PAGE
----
“No nation has yet reached the civilization for which God created us. As the lover of a little discrimination sees better the faults of the lady whom be loves, than the faults of them he does not love, a man of letters, who has at heart the improvements of society, sees the faults of all the countries, with which he feels an interest. Of the blind lovers of my country, I will say here nothing more, than I would of those, who had no kind feeling for Italy. Besides there are so many, who wrote on Italy, that, were I undertaking to comment [column 2:] on them, it would be a work too long for me, and unfit here. However, as such kind of writers form one of the most extensive branches of our present literature, I will take up “Italy and the Italians,” by J. T. Headley, for two good reasons. The first, it I find in it, the least to say against, and the second, because It is the most recent I know of on the subject.

“How could Mr. Headley entitle his short reflections of six months which he spent in that country, “Italy and the Italians,” I cannot understand. It seems to me, such a title is rather a too pompous one when we reflect at the same time, that Mr. Headley by this very confession, we learn, that he did not know, at that time, the Italian language.

“It was no more than one or two days had Mr. Headley stepped on a shore of Italy, Genoa, when he found himself offended by two individuals. The first was a mustached officer, who eyed him in askance as he passed; and the second, a black robed priest, not deigning him even a look, as he went. Here, I find the very logic of the wolf, disposed to eat the lamb at the water spring, — The officer offended the writer, because he looked at him; and the priest because he did not deign to look at him! Next, comes an elegantly drest woman, who, I suppose, having seen Mr. Headley offended, because the priest did not look at him, she lifted her quizzing glass, coolly scanning him from head to foot, and with a smile of self-satisfaction on her face, walked on. — For me I always like to see a lady looking at me: it is a sign of kind feeling, and innocence: and children not spoiled by too fond parents, look at strangers with like pleasing curiosity?’

The following remarks on the study of the dead languages, we have no doubt are very good; the great difficulty is to understand them.

“Out of one hundred American ladies, who learned modern languages from me, I cannot reckon five gentlemen. I have no doubt there must be good professors of Greek, and Latin, as well as among any other nation in the world; but, a dead language will always be a dead language, even from the mouth of the best professor; and a Buscheron, the deceased professor of the Latin language in Turin, Italy, was one of those rare birds which does not appear on this earth, but during one thousand years, if it does: and when it does, such a bird, I mean such a professor, might be unable to impart his Latin to others.”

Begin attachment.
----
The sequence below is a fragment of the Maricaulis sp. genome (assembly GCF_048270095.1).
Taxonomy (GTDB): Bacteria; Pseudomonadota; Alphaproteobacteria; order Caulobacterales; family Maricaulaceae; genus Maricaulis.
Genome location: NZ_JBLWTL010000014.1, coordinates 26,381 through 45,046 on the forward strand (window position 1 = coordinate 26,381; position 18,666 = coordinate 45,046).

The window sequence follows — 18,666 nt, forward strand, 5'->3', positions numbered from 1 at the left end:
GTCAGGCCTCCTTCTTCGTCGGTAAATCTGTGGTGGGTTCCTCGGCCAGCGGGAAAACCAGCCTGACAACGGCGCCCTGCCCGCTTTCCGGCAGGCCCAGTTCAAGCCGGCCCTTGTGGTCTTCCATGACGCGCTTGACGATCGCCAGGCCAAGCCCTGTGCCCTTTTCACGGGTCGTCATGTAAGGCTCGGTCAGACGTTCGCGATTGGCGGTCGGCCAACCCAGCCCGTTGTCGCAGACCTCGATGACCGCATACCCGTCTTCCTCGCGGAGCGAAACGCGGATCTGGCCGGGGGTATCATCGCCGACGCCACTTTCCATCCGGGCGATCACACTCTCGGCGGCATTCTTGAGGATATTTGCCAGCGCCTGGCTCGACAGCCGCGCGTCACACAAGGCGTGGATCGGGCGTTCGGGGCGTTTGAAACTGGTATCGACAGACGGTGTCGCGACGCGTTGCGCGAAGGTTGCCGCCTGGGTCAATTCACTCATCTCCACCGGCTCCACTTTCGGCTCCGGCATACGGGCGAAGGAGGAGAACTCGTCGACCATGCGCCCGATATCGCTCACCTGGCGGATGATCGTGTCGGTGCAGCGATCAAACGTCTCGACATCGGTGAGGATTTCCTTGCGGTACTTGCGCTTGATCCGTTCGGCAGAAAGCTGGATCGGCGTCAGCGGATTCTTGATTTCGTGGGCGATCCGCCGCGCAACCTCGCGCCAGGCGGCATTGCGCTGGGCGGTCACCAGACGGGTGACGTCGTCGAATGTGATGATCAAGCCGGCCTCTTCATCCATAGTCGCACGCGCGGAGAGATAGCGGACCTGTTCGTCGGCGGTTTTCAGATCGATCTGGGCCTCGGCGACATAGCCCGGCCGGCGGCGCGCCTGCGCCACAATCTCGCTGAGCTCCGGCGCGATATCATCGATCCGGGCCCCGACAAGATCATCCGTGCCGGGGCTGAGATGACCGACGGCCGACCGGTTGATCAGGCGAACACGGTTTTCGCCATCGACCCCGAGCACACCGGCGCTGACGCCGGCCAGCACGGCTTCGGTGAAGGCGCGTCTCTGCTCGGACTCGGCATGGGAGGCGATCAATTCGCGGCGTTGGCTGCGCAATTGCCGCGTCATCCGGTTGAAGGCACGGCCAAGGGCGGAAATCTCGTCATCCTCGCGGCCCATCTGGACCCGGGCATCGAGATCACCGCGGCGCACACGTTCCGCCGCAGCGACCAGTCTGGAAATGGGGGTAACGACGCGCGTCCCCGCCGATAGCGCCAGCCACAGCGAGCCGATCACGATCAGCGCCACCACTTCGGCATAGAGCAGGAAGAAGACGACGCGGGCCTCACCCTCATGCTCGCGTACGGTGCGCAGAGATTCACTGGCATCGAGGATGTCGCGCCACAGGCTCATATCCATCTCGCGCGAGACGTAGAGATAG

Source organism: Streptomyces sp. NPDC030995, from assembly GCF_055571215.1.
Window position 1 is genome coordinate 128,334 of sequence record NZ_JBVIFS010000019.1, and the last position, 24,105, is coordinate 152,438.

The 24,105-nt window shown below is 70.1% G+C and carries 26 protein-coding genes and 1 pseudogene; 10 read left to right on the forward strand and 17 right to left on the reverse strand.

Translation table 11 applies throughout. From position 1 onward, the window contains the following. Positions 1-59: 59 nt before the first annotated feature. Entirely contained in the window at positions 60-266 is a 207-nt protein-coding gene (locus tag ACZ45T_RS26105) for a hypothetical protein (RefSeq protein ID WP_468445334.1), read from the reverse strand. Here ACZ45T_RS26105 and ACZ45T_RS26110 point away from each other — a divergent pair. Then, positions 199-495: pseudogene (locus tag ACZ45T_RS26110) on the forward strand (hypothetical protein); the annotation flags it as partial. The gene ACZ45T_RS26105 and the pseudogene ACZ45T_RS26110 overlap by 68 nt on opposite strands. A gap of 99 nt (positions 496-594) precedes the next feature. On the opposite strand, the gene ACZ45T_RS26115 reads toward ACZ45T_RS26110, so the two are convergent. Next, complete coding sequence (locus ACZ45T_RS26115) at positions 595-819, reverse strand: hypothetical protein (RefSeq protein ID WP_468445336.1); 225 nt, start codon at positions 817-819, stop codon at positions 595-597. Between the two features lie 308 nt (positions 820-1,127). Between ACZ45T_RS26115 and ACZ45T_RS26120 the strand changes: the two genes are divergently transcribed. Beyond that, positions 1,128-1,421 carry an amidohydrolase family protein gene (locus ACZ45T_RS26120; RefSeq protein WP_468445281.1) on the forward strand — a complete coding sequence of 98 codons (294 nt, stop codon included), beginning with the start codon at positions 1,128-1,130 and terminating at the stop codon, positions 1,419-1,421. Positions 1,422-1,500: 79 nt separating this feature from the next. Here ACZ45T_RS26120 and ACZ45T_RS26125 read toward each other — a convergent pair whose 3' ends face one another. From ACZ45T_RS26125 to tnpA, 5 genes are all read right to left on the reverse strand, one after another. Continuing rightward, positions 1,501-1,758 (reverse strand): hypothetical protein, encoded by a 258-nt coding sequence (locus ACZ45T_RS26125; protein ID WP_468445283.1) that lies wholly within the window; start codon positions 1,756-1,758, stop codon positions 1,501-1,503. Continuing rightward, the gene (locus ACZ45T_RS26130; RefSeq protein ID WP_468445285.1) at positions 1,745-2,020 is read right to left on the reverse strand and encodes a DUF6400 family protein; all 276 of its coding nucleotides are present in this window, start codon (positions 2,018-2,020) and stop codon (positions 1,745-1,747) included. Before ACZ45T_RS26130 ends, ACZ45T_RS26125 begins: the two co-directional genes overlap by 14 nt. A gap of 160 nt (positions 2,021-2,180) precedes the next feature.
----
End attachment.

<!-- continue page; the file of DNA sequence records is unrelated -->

We are glad to find an encouraging account of our Theatres, which appear to have been a particular object of study with Mr. Rocchietti.

“Ten years ago the theatres in America were thought immoral aces: and if Niblo’s theatre was frequented by the best class it vas for no other reason, but because it did pass under Niblo’s garden. Though every year the American theatre is gaining ground; and as it seems, time will bring it to the consideration which it deserves, it is still in a state of infancy to what it should be; and it is just because it is in a bad repute, that talented American writers did not yet display their genius in such a rich branch of literature.

“Good theatres are so necessary to a civilized country, and such an indisputable branch of literature, that when I met in America persons who did object to them, it seemed as if I had come into a barbarous country, and not in this very country, which can glory to possess the est government of our present century throughout the world.”

In the following passage Mr. Rocchietti echoes a thought which we have expressed elsewhere; it will appear heterodox to many, no doubt, but it contains more truth, than, at first blush will appear evident.

“If the English Theatre has not yet reached the Italian or French perfection, it is owing to a national religious veneration for everything written by Shakspeare; and when the English critic will not be awed by the great Shakspeare, and, really Shakspeare is great, I do not see by the English Theatre will not be as good as any.”

The only part of the book which has any pertinence to the subject on which it professes to treat, is a short chapter in International Copyright, wherein we find the main principles of the question simply set forth. We have read Mr. Rocchietti’s book on account of its title, which has a very king look; but the first page of it is enough to show that has no qualifications for the very serious labor which he is undertaken. If we were disposed to be merry over a well-meant performance, we could pick out fun enough from; pages to fill up our paper.